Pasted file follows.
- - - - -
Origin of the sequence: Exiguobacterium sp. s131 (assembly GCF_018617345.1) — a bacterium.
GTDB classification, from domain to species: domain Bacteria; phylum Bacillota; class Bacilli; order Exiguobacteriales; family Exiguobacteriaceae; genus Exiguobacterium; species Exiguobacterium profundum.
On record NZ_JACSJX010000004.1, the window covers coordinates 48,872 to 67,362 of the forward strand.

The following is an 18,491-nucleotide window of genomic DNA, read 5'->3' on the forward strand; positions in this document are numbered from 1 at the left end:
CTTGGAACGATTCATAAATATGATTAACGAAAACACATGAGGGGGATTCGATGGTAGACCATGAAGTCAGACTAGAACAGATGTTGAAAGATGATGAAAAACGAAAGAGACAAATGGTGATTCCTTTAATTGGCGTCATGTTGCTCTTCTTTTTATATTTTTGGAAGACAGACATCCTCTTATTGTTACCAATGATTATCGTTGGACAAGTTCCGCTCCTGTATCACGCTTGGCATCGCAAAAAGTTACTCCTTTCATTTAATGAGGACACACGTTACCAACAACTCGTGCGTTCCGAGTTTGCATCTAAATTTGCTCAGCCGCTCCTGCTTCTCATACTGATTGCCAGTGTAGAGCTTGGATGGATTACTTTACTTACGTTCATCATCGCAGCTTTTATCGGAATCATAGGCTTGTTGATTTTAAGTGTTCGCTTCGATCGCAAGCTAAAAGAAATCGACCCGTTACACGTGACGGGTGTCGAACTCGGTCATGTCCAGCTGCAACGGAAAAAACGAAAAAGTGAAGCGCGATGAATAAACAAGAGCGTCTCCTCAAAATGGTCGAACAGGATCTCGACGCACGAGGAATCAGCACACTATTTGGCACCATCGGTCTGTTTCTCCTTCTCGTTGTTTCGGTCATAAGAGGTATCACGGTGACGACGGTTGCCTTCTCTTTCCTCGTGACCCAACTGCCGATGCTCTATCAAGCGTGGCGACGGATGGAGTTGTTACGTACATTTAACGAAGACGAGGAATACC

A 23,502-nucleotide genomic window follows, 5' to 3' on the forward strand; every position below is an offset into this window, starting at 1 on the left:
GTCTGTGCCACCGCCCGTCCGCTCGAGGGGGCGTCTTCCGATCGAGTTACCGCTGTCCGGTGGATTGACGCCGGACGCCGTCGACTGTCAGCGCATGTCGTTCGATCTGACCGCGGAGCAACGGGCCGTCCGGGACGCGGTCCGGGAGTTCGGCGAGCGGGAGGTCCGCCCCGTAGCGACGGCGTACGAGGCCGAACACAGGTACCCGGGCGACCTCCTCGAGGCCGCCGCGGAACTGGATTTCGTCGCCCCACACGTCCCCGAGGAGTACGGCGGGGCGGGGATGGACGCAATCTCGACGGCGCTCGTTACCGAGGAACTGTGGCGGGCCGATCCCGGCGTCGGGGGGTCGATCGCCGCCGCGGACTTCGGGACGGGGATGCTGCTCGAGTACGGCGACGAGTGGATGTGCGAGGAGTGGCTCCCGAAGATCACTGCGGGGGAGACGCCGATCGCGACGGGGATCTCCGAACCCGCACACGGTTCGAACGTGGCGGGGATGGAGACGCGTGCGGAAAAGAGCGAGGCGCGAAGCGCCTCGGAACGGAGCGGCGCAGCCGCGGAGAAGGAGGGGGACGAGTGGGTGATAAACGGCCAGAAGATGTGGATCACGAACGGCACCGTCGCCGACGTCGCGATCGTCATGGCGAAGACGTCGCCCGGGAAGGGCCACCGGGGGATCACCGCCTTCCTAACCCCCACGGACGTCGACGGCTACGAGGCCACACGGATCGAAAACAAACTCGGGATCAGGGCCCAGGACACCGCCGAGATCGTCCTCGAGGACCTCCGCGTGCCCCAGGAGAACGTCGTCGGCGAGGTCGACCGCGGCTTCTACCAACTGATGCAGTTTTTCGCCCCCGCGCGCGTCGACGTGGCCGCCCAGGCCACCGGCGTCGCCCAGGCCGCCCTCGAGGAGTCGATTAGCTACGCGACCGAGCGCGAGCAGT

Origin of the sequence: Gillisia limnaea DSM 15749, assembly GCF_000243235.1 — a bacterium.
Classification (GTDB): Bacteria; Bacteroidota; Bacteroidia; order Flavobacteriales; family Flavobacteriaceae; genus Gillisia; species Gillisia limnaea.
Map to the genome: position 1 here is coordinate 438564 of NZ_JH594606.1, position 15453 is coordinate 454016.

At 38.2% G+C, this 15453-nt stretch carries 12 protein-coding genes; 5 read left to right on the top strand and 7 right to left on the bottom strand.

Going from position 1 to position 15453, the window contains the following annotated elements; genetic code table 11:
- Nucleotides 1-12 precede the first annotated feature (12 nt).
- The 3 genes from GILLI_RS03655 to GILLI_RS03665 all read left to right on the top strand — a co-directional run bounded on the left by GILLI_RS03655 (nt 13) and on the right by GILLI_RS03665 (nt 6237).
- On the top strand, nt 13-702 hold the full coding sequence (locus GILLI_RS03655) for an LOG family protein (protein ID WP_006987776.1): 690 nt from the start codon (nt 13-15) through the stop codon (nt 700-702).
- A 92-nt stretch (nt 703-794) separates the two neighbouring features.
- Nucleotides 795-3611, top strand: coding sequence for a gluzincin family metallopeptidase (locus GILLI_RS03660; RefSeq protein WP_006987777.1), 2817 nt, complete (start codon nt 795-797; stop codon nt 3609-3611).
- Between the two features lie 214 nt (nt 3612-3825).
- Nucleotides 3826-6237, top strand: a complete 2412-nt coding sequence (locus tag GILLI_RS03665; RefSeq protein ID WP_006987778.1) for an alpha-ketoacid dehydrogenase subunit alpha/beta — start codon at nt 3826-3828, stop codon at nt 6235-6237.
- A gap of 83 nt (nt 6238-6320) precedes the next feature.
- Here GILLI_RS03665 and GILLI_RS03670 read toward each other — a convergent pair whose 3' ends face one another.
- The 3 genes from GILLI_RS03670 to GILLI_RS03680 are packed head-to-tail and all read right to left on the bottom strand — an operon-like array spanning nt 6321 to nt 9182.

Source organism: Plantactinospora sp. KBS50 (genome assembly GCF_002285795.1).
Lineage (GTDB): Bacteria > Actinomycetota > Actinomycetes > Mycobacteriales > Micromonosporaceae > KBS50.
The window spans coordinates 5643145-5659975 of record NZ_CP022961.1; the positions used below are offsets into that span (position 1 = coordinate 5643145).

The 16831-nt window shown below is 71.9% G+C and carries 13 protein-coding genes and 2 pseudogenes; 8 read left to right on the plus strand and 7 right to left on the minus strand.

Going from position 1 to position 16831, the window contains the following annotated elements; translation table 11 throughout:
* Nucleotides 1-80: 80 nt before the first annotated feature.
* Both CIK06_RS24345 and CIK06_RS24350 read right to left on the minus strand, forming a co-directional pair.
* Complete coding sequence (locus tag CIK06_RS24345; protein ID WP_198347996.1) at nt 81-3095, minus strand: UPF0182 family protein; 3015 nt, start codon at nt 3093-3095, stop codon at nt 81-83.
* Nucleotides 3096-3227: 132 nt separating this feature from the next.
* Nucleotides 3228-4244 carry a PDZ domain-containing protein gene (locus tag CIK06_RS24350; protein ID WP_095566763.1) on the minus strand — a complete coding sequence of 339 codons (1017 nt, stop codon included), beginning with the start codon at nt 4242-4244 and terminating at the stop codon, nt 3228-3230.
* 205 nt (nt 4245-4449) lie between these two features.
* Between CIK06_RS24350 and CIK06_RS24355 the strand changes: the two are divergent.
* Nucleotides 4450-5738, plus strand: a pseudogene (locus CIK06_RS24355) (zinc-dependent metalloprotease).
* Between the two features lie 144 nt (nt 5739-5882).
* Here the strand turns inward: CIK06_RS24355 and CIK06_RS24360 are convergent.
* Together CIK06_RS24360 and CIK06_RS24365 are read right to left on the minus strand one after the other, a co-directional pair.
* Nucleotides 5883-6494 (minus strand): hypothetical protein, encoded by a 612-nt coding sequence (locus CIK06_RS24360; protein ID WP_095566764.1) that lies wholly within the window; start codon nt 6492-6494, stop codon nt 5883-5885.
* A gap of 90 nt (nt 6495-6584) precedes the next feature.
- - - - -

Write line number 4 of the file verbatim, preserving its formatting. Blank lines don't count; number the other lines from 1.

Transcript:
The following is an 18,491-nucleotide window of genomic DNA, read 5'->3' on the forward strand; positions in this document are numbered from 1 at the left end: